Archive index   Go to the Archive index

New Life for a 1940 Cyc-Auto

Robin Morris

1940 SCott Cyc-Auto

Here is a photograph of my 1940 Scott Cyc-Auto, now just having completed its third rebuild in 43 years.  I am LMD's third owner.  Starting off during World War II as transport for the West Dartmoor District Nurse it passed, after its service career, to a long-term family friend who used it during the Austerity Years on and around his farm at Lamerton near Tavistock.  But the Devon lanes were too steep and he was too heavy and the machine was consigned to an outhouse for more than a decade, where I came across it in 1959.  It was my first ever road going machine and with fuel pinched from the mower I pushed doggedly up and down the garden path to no effect.  Like most other enthusiasts I will never forget the thrill when, on the point of giving up, the engine suddenly spluttered into life, the bike surged forward, I leapt aboard, wobbled across the lawn and piled victoriously into the hedge.

As an L-plated and very young student in 1960, I skittered brakeless yet somehow protected around the streets of London.  I then used it sporadically until 1966 when the first proper rebuild was undertaken.  A second followed in 1972 - by which time I was well into cars - and its last run was to the Clyst St Mary Traction Engine rally that same year.  From then until the late '90s the bike lay dormant until I became aware of the growing interest in lightweights and cyclemotors and was slyly sent a copy of Buzzing - whereupon everything changed!  Nagged,prompted and encouraged by The Devon Autocyclists and some helpful info from Mike English I dug LMD out again.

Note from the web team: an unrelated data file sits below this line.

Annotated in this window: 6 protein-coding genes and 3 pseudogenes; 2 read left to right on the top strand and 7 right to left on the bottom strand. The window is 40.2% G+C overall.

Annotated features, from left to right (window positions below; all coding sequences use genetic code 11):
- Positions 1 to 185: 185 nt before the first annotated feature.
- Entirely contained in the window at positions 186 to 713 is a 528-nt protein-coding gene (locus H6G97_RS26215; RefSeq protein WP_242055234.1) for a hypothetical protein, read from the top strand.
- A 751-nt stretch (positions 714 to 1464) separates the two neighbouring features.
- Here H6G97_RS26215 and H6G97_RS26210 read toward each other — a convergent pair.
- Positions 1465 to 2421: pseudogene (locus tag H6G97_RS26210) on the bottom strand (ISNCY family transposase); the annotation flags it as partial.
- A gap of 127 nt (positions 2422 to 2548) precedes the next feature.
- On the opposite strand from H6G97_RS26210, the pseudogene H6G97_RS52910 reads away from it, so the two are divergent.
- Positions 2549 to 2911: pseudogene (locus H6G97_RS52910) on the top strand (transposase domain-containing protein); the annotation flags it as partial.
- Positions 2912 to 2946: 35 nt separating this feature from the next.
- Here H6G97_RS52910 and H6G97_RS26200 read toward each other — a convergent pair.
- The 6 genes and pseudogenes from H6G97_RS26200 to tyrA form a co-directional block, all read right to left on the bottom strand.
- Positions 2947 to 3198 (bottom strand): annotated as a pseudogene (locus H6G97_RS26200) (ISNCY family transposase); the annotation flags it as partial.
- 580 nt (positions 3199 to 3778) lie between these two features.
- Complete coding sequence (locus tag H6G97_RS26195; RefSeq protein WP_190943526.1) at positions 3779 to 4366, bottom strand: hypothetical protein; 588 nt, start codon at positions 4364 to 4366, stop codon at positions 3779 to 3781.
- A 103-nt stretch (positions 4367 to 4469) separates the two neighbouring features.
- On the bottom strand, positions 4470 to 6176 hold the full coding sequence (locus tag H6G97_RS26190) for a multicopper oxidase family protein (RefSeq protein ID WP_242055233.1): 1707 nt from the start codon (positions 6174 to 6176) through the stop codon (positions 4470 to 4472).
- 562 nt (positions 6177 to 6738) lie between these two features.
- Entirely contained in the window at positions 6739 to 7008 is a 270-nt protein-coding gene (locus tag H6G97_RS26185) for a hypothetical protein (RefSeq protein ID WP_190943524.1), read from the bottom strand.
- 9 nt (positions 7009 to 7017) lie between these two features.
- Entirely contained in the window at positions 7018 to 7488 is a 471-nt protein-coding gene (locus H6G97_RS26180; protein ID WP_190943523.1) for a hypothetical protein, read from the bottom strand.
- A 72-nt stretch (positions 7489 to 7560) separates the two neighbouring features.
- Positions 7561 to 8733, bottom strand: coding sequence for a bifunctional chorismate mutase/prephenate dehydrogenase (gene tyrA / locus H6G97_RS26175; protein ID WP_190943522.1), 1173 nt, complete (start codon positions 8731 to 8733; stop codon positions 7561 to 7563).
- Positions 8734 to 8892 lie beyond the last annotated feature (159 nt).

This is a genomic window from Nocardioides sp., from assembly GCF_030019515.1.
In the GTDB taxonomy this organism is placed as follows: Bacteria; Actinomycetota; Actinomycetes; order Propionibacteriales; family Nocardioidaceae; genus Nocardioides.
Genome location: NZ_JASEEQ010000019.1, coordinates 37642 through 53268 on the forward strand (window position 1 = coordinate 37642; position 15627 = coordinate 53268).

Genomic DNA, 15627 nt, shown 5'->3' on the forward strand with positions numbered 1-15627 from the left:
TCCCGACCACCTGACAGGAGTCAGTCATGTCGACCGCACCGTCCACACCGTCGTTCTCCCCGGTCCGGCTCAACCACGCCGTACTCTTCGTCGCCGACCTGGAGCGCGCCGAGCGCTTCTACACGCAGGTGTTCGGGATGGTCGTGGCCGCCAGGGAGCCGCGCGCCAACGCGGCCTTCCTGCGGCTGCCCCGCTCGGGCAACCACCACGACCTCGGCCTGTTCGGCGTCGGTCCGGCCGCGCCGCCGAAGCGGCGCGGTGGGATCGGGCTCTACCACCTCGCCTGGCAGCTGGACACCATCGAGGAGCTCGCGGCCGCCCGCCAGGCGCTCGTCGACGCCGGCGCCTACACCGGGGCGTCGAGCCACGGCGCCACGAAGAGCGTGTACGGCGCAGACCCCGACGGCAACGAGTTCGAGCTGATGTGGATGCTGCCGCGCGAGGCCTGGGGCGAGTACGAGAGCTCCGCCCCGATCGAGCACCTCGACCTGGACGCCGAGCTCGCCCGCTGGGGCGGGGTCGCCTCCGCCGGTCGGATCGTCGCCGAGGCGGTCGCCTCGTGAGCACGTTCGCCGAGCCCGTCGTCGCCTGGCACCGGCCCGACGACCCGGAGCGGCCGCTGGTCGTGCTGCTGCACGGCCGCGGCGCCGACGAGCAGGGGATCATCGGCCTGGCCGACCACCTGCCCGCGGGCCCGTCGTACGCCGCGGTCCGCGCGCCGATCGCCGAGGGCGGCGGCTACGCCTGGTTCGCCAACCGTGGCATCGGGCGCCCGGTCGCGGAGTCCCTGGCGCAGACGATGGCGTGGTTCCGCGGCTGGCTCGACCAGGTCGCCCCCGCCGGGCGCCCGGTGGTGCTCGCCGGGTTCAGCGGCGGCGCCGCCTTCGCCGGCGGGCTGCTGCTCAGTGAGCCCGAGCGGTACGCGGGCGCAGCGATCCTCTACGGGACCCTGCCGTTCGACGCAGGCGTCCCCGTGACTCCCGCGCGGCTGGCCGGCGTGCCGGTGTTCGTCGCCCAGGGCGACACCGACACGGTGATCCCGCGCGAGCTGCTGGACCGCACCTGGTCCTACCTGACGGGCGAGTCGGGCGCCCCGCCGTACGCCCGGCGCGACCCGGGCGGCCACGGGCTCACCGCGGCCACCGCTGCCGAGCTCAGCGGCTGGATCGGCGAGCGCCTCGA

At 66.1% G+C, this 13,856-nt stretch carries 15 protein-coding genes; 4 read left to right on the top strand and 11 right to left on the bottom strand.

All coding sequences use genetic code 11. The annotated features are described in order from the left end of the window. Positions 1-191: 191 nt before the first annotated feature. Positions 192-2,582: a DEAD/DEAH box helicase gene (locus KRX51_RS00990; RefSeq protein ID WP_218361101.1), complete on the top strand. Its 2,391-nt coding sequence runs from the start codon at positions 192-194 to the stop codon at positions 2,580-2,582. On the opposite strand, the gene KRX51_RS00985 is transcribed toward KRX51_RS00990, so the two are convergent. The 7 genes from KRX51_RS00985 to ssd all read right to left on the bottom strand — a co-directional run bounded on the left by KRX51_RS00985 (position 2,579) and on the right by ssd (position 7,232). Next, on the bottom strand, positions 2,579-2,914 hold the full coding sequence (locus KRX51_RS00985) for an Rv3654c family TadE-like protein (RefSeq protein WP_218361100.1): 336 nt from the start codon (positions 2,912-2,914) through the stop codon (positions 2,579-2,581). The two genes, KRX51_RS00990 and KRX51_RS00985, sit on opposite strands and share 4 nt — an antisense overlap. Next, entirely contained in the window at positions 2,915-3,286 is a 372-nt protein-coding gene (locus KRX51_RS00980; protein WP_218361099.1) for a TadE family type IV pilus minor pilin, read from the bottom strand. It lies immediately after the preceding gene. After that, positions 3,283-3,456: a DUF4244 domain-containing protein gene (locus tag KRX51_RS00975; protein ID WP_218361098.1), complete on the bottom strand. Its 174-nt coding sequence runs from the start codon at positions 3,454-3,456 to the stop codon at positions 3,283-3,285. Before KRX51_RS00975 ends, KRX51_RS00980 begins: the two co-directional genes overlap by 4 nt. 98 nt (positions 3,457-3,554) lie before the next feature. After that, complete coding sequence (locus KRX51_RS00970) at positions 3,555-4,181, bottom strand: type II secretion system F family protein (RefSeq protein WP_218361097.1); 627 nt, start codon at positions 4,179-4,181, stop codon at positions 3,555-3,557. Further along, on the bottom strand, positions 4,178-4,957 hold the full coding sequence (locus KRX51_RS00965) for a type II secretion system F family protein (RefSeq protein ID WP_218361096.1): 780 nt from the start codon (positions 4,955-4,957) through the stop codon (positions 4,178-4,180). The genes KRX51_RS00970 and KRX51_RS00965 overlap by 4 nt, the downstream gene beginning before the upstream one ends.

Early last year the rebuild began in earnest.  I don't know why but I have always found the Cyc-Auto a particularly fiddlesome and difficult machine to work on despite its small size.  It's not the same as working on the worn but robust C10 BSA.  Somehow its minimalist construction and idiosyncratic design make the Cyc-Auto quite vulnerable and it was necessary to proceed carefully as things could easily be broken.  The hard early years had certainly taken their toll and there was a lot of wear.  Significantly, the engine was fairly sound; the main bearings were good and Alpha big and small ends and a replacement piston (the local factor found one for a Rex that fitted) did the rest.  The cast soft alloy flywheel damages very easily and I decided not to attempt to replace the failed magnets - converting instead to 6V battery and coil ignition using Graham Pike's excellent diagram and instructions from Buzzing (Dec 2000).  The brakes and hand controls, which are not well made, needed a lot of care to get them working adequately.  The cycle parts, largely ex-carrier cycle 1966, refurbished nicely.  But the wheels needed the careful attention of the, luckily enthusiastic and helpful, local bicycle man.  Boot sales, Buzzing and autojumbles provided tyres and an assortment of lighting parts; enough of which were saveable to construct a system of two pre-war Lucas dynamos and some nice looking lamps - even if they don't always light.

Laboriously painted and plated, LMD crept to my delight through the MoT.  True love never runs smooth however; too late for Buzzing to Bickleigh, I tried a night run to the local noggin and natter instead.  Only to be plunged into darkness three miles along as all the bulbs blew, followed shortly by the 50p autojumble coil failing as well - necessitating a laborious and embarrassing slow pedal home.  But That's All Part Of The Fun.  New bulbs and (a currently borrowed from the BSA) coil are now fitted and we're ready to go again.

1940 Cyc-Auto engine 1936 Cyc-Auto engine
Robin's Scott engine compared with Keith Lamprey's Wallington Butt designed
engine of 1936, seen at Bickleigh last September

First published, April 2004

Archive index   Go to the Archive index